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Toxic allies often end up unintentionally working together with homophobes. Queer people in Bangladesh deserve genuine allyship. TW/CW: this article contains mentions of queerphobia, homophobia, harassment, abuse, and murder. By Rasel Ahmed Queer Bangladeshi community organizers are witnessing another dangerous surge of homophobic

There is real damage being done to Black people on Facebook, and removing eight white supremacist groups while still allowing this racist abuse to go on is nothing more than performative allyship.

Following the display of white terrorism in Charlottesville, Virginia last month, many sites began to drop known white supremacist hate groups from their services. Facebook was among those entities.

Over the years, I and many others have reported a number of white supremacist and white nationalist groups to Facebook. None of them were removed even though, per the “Dangerous Organizations” section of their Community Standards, these groups should not have had a place on the social media platform to begin with. But now, among public and passionate social critique of neo-Nazis and white supremacists, Facebook finally removed eight of them. Eight. There are over one hundred more.

This feels very much like when Facebook hung a Black Lives Matter manner at its headquarters two years ago. Many people commended Zuckerberg for this display and took it as a sign of allyship with Black people, but some of us knew better. Almost immediately, the banner was defaced by its employees, because Facebook employs racists. These Public Displays of Allyship do absolutely nothing to help anyone, especially when Facebook is still fundamentally racist and anti-Black.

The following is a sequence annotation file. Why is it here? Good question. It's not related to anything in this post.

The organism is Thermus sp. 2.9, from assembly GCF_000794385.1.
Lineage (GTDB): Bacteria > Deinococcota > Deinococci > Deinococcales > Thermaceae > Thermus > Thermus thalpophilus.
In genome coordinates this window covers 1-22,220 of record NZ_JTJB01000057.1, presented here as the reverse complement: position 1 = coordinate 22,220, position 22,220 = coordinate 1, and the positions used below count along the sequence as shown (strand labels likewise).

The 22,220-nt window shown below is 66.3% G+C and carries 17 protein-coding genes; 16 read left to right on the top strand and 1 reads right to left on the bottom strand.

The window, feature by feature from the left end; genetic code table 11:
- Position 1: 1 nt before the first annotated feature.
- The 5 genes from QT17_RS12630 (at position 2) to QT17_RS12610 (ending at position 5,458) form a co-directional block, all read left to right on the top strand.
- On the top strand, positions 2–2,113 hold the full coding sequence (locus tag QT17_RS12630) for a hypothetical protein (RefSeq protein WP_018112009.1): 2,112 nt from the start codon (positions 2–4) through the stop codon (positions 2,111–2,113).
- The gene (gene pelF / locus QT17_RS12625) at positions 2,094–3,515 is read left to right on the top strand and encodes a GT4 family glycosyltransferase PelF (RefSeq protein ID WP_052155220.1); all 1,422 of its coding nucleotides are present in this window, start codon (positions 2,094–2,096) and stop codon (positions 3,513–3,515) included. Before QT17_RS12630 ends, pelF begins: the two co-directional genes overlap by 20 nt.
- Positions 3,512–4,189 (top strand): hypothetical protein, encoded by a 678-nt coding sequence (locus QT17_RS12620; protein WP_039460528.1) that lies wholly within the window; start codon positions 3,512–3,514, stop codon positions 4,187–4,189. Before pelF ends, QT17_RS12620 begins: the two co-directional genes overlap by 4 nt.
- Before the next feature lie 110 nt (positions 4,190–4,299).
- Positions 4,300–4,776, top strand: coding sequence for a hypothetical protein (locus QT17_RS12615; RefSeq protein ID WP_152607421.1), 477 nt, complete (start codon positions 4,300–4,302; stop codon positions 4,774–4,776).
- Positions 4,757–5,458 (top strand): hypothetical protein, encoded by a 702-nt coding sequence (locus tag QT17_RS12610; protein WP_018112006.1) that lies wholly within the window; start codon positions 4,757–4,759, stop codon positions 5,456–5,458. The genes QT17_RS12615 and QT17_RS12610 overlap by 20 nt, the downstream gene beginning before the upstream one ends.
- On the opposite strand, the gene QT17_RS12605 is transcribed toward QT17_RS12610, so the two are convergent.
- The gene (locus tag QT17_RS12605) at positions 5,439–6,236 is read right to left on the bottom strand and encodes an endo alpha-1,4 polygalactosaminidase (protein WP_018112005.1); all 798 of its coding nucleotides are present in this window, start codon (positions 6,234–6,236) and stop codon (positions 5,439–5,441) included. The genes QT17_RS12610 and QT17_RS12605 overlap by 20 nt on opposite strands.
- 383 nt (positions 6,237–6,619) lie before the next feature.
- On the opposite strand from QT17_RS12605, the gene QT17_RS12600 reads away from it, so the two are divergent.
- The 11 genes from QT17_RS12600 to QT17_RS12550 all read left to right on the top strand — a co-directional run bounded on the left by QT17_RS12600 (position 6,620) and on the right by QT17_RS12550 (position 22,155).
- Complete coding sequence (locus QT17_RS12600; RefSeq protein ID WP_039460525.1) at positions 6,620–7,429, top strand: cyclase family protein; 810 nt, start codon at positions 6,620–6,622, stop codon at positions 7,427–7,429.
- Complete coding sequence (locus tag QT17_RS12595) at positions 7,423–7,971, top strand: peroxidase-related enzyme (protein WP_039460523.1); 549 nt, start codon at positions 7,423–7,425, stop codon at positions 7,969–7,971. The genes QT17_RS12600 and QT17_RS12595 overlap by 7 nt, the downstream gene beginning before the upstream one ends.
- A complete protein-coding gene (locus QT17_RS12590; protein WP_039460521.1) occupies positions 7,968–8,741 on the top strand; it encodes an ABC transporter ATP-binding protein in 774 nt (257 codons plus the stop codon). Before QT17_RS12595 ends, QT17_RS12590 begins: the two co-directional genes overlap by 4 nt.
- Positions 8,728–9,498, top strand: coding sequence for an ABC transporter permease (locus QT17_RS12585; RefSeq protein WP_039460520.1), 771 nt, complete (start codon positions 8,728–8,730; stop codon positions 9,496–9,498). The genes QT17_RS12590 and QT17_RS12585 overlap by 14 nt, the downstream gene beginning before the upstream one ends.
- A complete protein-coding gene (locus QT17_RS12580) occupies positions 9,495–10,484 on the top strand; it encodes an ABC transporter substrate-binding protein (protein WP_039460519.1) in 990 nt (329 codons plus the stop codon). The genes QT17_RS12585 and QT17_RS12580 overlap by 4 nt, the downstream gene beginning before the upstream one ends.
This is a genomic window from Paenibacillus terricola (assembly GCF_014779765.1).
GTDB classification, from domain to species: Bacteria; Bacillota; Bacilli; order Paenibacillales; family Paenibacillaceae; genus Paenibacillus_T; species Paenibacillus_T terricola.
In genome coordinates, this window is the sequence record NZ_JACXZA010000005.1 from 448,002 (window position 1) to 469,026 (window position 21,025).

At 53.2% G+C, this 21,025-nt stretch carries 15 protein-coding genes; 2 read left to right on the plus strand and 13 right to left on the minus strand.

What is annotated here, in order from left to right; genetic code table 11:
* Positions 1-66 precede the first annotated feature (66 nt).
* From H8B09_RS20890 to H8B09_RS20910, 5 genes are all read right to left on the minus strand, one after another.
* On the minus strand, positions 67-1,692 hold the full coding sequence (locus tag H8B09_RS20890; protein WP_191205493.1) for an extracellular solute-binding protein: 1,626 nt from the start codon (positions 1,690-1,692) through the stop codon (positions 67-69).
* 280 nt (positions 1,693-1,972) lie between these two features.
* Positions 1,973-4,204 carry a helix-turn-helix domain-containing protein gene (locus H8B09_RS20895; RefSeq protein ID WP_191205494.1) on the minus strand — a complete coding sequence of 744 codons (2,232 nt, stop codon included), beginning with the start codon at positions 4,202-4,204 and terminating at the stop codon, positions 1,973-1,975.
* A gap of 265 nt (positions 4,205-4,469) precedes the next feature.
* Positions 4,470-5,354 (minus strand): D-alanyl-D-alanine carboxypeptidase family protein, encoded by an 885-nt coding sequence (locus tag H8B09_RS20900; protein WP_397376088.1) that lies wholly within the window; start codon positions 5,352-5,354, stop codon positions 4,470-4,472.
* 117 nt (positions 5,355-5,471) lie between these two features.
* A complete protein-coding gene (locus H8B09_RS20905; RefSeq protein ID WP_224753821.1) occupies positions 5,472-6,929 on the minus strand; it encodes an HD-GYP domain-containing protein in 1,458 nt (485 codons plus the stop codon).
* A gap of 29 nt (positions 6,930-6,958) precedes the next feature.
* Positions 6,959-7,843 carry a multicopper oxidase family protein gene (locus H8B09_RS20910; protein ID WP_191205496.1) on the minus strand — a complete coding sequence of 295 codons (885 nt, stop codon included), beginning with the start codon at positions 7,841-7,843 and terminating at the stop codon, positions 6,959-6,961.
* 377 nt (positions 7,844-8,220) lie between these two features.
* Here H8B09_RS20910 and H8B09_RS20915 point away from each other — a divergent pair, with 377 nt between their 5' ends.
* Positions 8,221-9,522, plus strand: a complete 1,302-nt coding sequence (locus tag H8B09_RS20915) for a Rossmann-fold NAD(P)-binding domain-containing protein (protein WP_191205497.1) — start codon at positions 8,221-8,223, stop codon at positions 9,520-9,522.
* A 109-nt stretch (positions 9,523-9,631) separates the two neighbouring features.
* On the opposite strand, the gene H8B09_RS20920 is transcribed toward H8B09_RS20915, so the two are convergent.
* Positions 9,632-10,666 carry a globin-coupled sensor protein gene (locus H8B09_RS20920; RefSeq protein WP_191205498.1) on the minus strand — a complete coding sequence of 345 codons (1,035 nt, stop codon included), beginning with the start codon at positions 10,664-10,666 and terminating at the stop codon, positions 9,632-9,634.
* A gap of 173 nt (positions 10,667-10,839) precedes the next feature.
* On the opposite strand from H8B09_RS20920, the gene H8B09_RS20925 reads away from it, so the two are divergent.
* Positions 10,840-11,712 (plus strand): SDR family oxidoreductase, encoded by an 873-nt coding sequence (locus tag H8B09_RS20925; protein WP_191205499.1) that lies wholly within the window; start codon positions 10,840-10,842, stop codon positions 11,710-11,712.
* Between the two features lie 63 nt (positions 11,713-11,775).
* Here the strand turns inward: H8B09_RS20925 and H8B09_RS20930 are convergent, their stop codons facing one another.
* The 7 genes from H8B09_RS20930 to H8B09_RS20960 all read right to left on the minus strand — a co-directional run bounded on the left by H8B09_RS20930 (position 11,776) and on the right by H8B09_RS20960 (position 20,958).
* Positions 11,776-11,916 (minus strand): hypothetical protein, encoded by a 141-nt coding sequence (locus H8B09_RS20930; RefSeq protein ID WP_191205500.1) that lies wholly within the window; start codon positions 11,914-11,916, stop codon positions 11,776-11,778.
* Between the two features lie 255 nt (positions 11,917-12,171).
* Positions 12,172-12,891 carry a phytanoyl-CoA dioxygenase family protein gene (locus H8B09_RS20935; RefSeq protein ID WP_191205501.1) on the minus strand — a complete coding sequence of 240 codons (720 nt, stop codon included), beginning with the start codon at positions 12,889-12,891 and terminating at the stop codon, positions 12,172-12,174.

While there may be plenty of negative issues with Twitter, the platform has provided me and many others with the opportunity to learn and grow at little cost.

Our education system is elitist, expensive and unequal. It’s also racially and gender-biased. I have learned so much on Twitter about history from a non-white and non-male perspective. I have learned about trans rights, LGBTQ history, African diasporic spiritual systems, critical theory and black queer culture on the platform. Open source education and social media have both given us a way to share knowledge with each other for cheap or free. It is not necessarily a replacement for college, but as far as politics, sociology, womanism, entertainment, networking and psychology are concerned, Twitter contains a wealth of information. I have learned more on Twitter in the past 8 months than I did in the previous two years on Facebook. Because most things on Twitter are public it gives you access to business,  influencers and celebrities in a way that is more conducive to flow and opportunity than Facebook. Information and conversation on Twitter is in perpetual flux and one good retweet can get your writing or whatever else seen by hundreds of thousands of people. It is relatively easy to build a solid audience with consistency of quality and branding.

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